The Equality and Human Rights Commission (EHRC) has published new guidance on dealing with harassment and sexual harassment at work. It highlights a number of steps that an employer can take to prevent and deal with any issues that arise in the workplace.
The seven step guide for employers encourages businesses to:
- develop an effective anti-harassment policy – policies should be monitored and their success regularly reviewed;
- engage staff – conduct regular 1-2-1s and have open door policies;
- assess and mitigate risks in the workplace – consider factors that might increase the likelihood of sexual harassment such as power imbalances and lone working;
- think about reporting systems – an online system or telephone based service may be appropriate;
- deliver training – workers should be taught what sexual harassment looks like and what to do if they experience it;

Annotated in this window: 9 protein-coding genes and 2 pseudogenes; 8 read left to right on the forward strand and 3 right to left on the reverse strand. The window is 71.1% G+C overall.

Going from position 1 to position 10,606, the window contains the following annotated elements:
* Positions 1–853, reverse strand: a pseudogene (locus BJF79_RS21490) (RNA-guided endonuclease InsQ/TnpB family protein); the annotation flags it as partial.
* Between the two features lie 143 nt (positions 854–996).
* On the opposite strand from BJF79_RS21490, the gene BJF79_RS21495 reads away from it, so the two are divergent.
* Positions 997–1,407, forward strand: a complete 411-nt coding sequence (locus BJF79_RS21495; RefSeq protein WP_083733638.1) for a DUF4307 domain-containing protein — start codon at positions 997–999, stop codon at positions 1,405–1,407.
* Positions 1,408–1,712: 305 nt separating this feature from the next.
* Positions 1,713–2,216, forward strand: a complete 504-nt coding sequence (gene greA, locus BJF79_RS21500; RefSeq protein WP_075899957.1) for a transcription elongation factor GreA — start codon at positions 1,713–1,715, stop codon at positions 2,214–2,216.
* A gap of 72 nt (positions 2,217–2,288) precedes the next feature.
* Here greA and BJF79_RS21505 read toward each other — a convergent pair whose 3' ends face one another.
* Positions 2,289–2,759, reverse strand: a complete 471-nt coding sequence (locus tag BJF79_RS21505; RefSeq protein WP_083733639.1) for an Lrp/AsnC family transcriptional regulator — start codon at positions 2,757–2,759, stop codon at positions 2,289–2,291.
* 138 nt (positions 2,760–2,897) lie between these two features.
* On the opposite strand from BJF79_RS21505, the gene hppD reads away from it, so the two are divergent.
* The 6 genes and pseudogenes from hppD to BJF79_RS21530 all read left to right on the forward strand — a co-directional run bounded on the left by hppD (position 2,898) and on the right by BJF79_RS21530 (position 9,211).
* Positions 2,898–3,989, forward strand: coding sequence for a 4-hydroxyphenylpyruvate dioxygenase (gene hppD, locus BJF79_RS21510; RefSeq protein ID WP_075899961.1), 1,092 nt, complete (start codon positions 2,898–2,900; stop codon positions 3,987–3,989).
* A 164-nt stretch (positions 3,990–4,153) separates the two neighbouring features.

- know what to do when a complaint is made – employers should act immediately if any concerns are reported;
- know what to do if dealing with sexual harassment and third parties – harassment by customers or suppliers should be treated as seriously as that of a colleague.
Employers have a duty of care to protect their workers and will be liable for harassment in the workplace if they have not taken reasonable steps to prevent it. The EHRC guidance is helpful in identifying what those reasonable steps might be.
It is not uncommon for employees who have experienced or witnessed sexual harassment in the workplace to bring this to their employer's attention by making a protected disclosure (more commonly known as a whistleblowing complaint). Please click here for information about our upcoming whistleblowing seminars in Milton Keynes and London.
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